Does Bankruptcy Cover IRS Debt?
Bankruptcy is a legal process that offers individuals who are struggling with debts a fresh start. When filing for bankruptcy, you may wonder if your IRS debt is included in the debts that can be discharged. The answer is not straightforward, as it depends on the type of bankruptcy you file and the type of IRS debt you owe. In this article, we’ll explore the different types of bankruptcy and the IRS debts that may be covered.
Types of Bankruptcy
There are two types of bankruptcy that individuals can file for – Chapter 7 and Chapter 13.
Chapter 7 Bankruptcy
Chapter 7 bankruptcy is also known as "liquidation" bankruptcy. This is because the court appoints a trustee who will sell your non-exempt assets to pay off your creditors. Any remaining debt that is not covered by the sale of assets is then discharged, meaning you are no longer responsible for paying it back.
Chapter 13 Bankruptcy
Chapter 13 bankruptcy is also known as "reorganization" bankruptcy. With this type of bankruptcy, you create a repayment plan that lasts between 3-5 years, where you will pay back a portion of your debts. At the end of the repayment period, any remaining debt is then discharged.
Types of IRS Debt
The IRS can have several types of debts that you may owe. These include:
- Income taxes
- Payroll taxes
- Trust fund recovery penalties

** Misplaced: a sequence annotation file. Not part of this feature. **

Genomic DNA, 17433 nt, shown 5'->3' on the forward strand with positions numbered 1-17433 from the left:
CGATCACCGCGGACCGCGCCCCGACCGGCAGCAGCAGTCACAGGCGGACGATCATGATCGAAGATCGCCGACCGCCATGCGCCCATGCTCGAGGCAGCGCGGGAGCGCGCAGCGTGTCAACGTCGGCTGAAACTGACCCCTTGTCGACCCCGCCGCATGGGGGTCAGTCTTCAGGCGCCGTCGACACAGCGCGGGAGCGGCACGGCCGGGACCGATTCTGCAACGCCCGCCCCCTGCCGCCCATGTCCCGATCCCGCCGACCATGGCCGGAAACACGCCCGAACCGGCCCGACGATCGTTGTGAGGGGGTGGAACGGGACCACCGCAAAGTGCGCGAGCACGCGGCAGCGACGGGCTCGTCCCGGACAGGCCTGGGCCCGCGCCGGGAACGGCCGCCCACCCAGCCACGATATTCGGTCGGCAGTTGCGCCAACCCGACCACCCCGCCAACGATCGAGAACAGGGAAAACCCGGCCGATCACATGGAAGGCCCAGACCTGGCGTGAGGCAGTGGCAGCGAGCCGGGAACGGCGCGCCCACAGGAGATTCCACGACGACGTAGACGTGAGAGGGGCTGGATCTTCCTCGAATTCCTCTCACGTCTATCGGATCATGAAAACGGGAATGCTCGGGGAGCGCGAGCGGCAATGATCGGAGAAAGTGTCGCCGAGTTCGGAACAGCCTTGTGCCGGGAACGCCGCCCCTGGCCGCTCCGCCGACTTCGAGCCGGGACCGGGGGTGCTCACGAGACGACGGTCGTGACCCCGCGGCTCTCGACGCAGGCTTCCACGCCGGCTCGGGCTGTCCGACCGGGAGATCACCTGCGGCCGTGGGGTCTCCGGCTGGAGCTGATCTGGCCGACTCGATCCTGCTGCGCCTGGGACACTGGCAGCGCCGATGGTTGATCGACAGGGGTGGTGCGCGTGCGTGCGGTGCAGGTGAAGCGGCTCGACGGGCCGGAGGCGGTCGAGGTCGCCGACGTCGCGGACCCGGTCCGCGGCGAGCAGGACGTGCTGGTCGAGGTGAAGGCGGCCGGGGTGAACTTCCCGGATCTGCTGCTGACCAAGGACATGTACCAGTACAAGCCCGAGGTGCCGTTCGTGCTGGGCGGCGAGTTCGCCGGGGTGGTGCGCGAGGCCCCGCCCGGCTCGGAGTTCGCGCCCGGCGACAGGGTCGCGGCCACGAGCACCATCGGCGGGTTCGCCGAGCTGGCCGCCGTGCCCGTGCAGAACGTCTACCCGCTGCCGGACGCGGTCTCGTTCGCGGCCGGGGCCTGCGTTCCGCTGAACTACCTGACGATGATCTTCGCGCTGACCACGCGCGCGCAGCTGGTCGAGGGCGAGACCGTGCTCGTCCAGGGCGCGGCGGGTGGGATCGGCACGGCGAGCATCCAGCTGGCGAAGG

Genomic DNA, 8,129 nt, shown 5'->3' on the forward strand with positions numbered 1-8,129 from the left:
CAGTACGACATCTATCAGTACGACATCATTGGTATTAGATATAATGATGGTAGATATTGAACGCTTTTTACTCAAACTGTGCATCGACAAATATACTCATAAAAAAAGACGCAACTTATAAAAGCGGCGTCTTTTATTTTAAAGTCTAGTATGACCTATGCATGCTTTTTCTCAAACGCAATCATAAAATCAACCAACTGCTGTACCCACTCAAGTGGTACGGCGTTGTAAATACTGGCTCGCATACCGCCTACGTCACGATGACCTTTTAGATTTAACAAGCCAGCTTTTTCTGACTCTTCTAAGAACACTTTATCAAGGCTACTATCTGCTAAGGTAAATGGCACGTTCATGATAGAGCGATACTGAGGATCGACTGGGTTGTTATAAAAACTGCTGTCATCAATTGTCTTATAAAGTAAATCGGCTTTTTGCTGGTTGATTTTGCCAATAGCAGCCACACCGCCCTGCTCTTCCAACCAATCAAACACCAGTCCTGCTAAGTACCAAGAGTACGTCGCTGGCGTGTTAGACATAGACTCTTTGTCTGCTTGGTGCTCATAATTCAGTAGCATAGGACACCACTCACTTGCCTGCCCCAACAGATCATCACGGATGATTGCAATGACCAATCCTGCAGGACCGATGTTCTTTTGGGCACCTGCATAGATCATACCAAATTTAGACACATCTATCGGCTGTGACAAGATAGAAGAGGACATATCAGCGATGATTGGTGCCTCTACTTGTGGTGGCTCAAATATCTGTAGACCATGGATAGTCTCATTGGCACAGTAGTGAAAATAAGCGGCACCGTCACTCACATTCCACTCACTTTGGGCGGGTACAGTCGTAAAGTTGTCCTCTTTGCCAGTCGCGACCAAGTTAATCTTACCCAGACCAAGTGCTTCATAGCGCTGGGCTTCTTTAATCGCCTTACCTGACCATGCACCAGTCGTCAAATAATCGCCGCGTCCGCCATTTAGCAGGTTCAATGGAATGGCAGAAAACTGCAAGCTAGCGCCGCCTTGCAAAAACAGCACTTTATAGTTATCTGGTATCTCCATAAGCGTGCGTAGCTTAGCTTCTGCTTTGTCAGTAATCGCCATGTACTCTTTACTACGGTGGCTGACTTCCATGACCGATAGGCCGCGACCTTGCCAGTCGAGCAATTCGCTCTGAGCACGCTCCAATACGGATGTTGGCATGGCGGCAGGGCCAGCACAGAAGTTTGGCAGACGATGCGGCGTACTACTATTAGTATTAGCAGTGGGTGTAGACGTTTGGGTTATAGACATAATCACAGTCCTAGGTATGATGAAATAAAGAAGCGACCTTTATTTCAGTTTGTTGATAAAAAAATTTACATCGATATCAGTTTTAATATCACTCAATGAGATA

Income taxes are taxes that you owe on your personal income. These taxes can be discharged in bankruptcy, but only if they meet certain criteria. The income tax debt must be at least 3 years old, you must have filed a tax return for the debt at least 2 years prior to filing for bankruptcy, and the IRS must have assessed the debt at least 240 days before you file for bankruptcy.
Payroll taxes are taxes that employers must withhold from their employees’ paychecks. These taxes can be difficult to discharge in bankruptcy, as the IRS has the ability to hold individuals personally liable for these debts. However, if you do qualify for discharge, it can be a significant relief.
Penalties and Interest
Penalties and interest are charges that the IRS can add to your tax debt if you fail to pay on time. These debts can be discharged in bankruptcy if they are associated with income tax debts that meet the criteria for discharge.
Trust Fund Recovery Penalties
Trust fund recovery penalties are penalties that the IRS can assess against individuals who are responsible for collecting and paying over payroll taxes but fail to do so. These debts are not dischargeable in bankruptcy.
In conclusion, whether or not your IRS debt can be discharged in bankruptcy depends on the type of bankruptcy you file and the type of IRS debt you owe. While certain types of taxes can be discharged, others cannot. If you are struggling with IRS debt, it’s important to speak with a bankruptcy attorney who can help you understand your options and guide you through the process.
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